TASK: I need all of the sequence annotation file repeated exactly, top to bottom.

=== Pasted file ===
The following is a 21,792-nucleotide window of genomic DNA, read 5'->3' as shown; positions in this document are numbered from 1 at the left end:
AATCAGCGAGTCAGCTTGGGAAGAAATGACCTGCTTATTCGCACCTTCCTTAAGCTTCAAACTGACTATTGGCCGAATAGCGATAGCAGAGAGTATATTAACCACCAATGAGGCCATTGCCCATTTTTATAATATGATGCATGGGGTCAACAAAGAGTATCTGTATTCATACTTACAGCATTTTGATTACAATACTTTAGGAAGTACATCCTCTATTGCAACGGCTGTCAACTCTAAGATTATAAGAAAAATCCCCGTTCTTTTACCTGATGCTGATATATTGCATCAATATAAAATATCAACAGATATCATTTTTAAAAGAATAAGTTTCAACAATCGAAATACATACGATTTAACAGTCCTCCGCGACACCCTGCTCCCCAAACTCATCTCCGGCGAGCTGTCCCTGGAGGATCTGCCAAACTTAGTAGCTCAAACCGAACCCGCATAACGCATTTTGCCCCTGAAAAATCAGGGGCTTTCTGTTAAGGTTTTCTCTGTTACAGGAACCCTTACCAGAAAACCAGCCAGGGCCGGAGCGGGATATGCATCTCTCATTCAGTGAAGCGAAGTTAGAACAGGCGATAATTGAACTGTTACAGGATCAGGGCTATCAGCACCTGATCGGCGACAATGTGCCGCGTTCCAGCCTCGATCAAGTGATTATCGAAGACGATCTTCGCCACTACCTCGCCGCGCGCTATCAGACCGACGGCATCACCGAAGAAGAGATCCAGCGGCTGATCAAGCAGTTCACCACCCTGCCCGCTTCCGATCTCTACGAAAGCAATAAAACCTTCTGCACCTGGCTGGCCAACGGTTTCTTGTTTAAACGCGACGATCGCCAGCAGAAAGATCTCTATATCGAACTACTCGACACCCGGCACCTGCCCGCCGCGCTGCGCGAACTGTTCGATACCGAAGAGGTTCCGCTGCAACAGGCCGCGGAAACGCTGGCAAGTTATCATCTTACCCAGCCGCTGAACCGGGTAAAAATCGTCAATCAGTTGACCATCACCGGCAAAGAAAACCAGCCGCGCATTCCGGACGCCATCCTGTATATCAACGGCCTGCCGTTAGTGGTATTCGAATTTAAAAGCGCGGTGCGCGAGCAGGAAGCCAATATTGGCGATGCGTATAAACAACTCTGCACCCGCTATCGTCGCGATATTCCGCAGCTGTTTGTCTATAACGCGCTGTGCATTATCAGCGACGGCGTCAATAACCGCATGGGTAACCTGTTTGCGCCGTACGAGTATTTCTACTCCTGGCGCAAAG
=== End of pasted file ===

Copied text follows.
The following is a 21,792-nucleotide window of genomic DNA, read 5'->3' as shown; positions in this document are numbered from 1 at the left end:
AATCAGCGAGTCAGCTTGGGAAGAAATGACCTGCTTATTCGCACCTTCCTTAAGCTTCAAACTGACTATTGGCCGAATAGCGATAGCAGAGAGTATATTAACCACCAATGAGGCCATTGCCCATTTTTATAATATGATGCATGGGGTCAACAAAGAGTATCTGTATTCATACTTACAGCATTTTGATTACAATACTTTAGGAAGTACATCCTCTATTGCAACGGCTGTCAACTCTAAGATTATAAGAAAAATCCCCGTTCTTTTACCTGATGCTGATATATTGCATCAATATAAAATATCAACAGATATCATTTTTAAAAGAATAAGTTTCAACAATCGAAATACATACGATTTAACAGTCCTCCGCGACACCCTGCTCCCCAAACTCATCTCCGGCGAGCTGTCCCTGGAGGATCTGCCAAACTTAGTAGCTCAAACCGAACCCGCATAACGCATTTTGCCCCTGAAAAATCAGGGGCTTTCTGTTAAGGTTTTCTCTGTTACAGGAACCCTTACCAGAAAACCAGCCAGGGCCGGAGCGGGATATGCATCTCTCATTCAGTGAAGCGAAGTTAGAACAGGCGATAATTGAACTGTTACAGGATCAGGGCTATCAGCACCTGATCGGCGACAATGTGCCGCGTTCCAGCCTCGATCAAGTGATTATCGAAGACGATCTTCGCCACTACCTCGCCGCGCGCTATCAGACCGACGGCATCACCGAAGAAGAGATCCAGCGGCTGATCAAGCAGTTCACCACCCTGCCCGCTTCCGATCTCTACGAAAGCAATAAAACCTTCTGCACCTGGCTGGCCAACGGTTTCTTGTTTAAACGCGACGATCGCCAGCAGAAAGATCTCTATATCGAACTACTCGACACCCGGCACCTGCCCGCCGCGCTGCGCGAACTGTTCGATACCGAAGAGGTTCCGCTGCAACAGGCCGCGGAAACGCTGGCAAGTTATCATCTTACCCAGCCGCTGAACCGGGTAAAAATCGTCAATCAGTTGACCATCACCGGCAAAGAAAACCAGCCGCGCATTCCGGACGCCATCCTGTATATCAACGGCCTGCCGTTAGTGGTATTCGAATTTAAAAGCGCGGTGCGCGAGCAGGAAGCCAATATTGGCGATGCGTATAAACAACTCTGCACCCGCTATCGTCGCGATATTCCGCAGCTGTTTGTCTATAACGCGCTGTGCATTATCAGCGACGGCGTCAATAACCGCATGGGTAACCTGTTTGCGCCGTACGAGTATTTCTACTCCTGGCGCAAAG